The next day Ali and I didn’t want to deal with hagglers or swindlers so we tried to go to another area of the city. We caught a petit taxi, but the driver didn’t understand English or Spanish too well so he ended up dropping us off at the Spanish embassy. Luckily, it wasn’t too far of a walk to the city center. On our walk into town, we came across the largest mosque in Tangier. It was impressive! While we were passing the mosque it was time for prayer for Muslims and the building was emitting the sound of the call to prayer — this would happen a few times a day. The call to prayer is a man cantering Muslim hymns from the Quran through a microphone or by himself, and it’s to call all of the fellow Muslims to pray. It was one of the most surreal moments of my life because it was so different from what I have experienced before.
Upon reaching the city center, we saw St. Andrew’s Church, an English church (only church I saw) from when England had their share in Moroccan colonial soil. After the church, Ali and I walked back up to the Kasbah palace to go inside. Here is where the kings of certain dynasties ruled during the 7th-15th centuries — before the colonial powers arrived. The palace had been turned into a weak excuse of a museum; however, the building itself was impressive, and traditional to Moroccan architecture.
After the museum, Ali and I walked towards the beach, but got lost in the old, winding streets of old Tangier. Here we passed many hagglers, children who threw rocks at us, and even a pack of teenagers demanding money — we became very uncomfortable quickly. We eventually made it back to the harbor and the beach and were sick of the hagglers, we walked into the first bar we saw and hid out there for awhile. After that we decided to head back to the hotel for dinner and call it another early night since our flight was the next morning.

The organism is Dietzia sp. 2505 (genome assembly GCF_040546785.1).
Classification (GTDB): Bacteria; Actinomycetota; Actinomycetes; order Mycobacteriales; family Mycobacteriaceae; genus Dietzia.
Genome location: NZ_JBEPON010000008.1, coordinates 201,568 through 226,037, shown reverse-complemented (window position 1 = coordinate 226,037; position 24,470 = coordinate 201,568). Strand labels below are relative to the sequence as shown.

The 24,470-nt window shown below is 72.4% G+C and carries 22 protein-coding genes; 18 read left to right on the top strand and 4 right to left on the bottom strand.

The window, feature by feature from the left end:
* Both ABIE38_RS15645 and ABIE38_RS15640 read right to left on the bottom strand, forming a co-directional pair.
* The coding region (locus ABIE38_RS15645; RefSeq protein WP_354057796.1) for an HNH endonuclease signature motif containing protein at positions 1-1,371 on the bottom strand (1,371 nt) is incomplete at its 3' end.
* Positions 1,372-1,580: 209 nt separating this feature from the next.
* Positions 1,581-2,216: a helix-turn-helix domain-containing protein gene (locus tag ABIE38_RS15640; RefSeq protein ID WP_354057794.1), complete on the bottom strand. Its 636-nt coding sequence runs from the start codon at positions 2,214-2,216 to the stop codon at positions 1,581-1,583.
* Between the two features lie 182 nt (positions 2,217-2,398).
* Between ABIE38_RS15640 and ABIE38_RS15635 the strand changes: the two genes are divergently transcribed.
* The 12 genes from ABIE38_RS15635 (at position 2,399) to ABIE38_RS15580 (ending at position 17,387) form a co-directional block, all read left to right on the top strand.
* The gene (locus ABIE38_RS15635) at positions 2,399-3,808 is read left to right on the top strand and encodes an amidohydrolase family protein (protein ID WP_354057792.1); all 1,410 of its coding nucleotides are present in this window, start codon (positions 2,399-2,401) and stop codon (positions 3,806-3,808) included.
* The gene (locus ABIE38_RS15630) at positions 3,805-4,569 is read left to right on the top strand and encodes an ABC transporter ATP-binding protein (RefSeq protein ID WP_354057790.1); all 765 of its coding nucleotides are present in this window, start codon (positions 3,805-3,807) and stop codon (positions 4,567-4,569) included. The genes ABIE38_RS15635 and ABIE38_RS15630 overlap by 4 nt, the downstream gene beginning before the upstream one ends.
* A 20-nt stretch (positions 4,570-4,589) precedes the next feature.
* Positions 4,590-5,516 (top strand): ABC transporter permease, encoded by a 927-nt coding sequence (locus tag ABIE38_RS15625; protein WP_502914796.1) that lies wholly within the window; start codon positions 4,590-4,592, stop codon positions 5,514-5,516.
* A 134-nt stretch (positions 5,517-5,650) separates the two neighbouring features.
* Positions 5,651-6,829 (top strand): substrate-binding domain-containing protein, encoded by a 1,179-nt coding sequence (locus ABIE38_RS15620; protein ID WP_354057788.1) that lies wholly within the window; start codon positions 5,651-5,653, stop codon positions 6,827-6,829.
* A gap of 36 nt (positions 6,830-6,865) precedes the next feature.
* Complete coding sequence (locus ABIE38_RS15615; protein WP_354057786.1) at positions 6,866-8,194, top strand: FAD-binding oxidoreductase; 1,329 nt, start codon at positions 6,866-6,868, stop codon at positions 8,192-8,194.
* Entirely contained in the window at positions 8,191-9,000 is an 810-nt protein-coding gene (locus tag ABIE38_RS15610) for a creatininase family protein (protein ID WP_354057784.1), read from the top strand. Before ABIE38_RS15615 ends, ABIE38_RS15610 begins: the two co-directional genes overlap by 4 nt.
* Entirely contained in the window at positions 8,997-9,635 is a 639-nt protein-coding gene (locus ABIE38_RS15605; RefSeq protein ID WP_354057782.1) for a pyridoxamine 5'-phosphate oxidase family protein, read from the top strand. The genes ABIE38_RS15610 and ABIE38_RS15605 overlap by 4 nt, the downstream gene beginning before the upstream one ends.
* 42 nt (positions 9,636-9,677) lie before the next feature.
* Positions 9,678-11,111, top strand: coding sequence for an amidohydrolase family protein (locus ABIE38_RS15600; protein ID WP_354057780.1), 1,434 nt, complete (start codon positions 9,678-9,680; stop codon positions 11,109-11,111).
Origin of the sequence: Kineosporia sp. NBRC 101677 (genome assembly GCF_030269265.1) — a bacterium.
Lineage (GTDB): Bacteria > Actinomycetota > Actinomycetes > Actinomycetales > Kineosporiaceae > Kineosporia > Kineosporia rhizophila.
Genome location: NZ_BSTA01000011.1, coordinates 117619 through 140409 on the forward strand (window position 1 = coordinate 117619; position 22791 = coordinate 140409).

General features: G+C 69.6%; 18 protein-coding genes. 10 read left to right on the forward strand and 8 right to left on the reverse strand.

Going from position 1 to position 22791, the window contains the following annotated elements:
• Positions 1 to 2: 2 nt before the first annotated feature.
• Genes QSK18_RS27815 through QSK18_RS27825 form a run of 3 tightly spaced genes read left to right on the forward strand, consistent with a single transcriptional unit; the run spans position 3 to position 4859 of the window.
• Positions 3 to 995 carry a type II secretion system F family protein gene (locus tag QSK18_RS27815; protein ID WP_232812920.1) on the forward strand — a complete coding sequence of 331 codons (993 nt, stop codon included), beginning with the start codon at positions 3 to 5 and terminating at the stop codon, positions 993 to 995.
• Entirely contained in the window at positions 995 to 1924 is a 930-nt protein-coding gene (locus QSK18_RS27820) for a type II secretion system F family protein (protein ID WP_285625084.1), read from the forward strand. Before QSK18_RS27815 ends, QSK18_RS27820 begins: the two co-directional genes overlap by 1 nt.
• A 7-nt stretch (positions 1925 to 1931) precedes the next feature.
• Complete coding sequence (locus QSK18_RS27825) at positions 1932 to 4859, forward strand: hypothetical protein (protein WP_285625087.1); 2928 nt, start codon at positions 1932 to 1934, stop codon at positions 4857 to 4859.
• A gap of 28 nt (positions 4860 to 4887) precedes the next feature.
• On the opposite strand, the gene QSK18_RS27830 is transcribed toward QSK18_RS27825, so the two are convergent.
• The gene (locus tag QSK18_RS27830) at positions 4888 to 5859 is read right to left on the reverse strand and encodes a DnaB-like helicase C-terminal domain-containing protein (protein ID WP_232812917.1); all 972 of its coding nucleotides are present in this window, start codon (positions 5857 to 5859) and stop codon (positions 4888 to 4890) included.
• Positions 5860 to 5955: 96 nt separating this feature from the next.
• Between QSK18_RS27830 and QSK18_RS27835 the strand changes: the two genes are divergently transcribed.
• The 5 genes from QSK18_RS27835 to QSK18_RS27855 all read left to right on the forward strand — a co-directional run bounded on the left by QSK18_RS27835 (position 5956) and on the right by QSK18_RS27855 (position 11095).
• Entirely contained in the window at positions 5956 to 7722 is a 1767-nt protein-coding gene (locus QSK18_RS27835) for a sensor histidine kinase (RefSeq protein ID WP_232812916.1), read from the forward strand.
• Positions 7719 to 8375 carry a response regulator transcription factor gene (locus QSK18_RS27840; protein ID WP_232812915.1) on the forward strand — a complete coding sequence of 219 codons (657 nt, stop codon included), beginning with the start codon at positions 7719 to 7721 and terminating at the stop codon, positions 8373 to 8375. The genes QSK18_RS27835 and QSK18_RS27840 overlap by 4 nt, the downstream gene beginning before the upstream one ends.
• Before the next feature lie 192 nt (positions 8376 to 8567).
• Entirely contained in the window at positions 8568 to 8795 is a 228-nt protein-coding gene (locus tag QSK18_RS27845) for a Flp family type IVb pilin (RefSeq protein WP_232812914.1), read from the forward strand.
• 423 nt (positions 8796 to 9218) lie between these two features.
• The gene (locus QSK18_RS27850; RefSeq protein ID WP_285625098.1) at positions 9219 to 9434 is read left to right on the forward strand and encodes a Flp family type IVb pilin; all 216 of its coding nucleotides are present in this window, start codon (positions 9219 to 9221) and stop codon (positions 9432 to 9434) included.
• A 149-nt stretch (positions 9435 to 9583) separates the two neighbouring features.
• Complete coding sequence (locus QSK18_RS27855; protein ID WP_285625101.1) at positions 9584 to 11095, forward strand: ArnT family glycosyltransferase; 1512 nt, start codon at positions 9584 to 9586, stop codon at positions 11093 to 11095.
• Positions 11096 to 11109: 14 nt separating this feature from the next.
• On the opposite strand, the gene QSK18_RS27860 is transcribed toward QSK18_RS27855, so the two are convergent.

Mustafo picked us up again, and we had a great, yet broken, conversation in Spanish during a scenic drive to the airport. We drove by where he lived, the new soccer stadium that he is so proud of, and the new neighborhoods of Tangier — it was a nice way to end the trip. He gave us his phone number for whenever we would be back in Tangier.
Once we got to the airport, the journey didn’t end there. We met a gentleman while filling out customs forms who noticed we were American. He informed us that he is an oral surgeon down in Fes, Morocco. He had studied in Boston for many years and his English was excellent. We talked the whole time before and after the flight. He was an intelligent man that loved his family. We talked about the U.S. (which he loves), U.S. - Muslim relations, world politics, education, and more. It was a great way to spend a lot of time in the airport. And after a short trip back to Madrid, we exchanged email addresses and we knew that we always had a friend in Fes if we return someday.
To summarize the food in one paragraph would be hard. I absolutely loved Moroccan cuisine. It has significant amounts of spice and everything tasted great, although I rarely knew what I was eating. Some traditional Moroccan foods that I had were Tajine (a stew that’s cooked in a traditional clay pot with your choice of meat, then add a variety of vegetables, spices, hard-boiled eggs, and fresh cut French fries — yes, French fries because every culture seems to be obsessed with them), Hairia (a tomato based soup with traces of beef, vegetables, garbanzo beans, chick peas and more), and a few almond pastries. In addition to the famous green tea, I also had some excellent hand cut sandwiches that had God-knows-what in it and I found all of it amazing. The food in Tangier was easily my favorite part of the trip.
Coming full circle Tangier was somewhat of a bittersweet trip. I would recommend people to avoid Tangier and go somewhere like Fes, Casablanca, or Marrakesh because that’s where traditional Morocco can be found. Although we had our difficulties during the trip, I would not trade the experience for anything. The culture was something so new to me, that I will never forget it. And for any of those worrying out there if Americans are safe in Northern African countries, they are.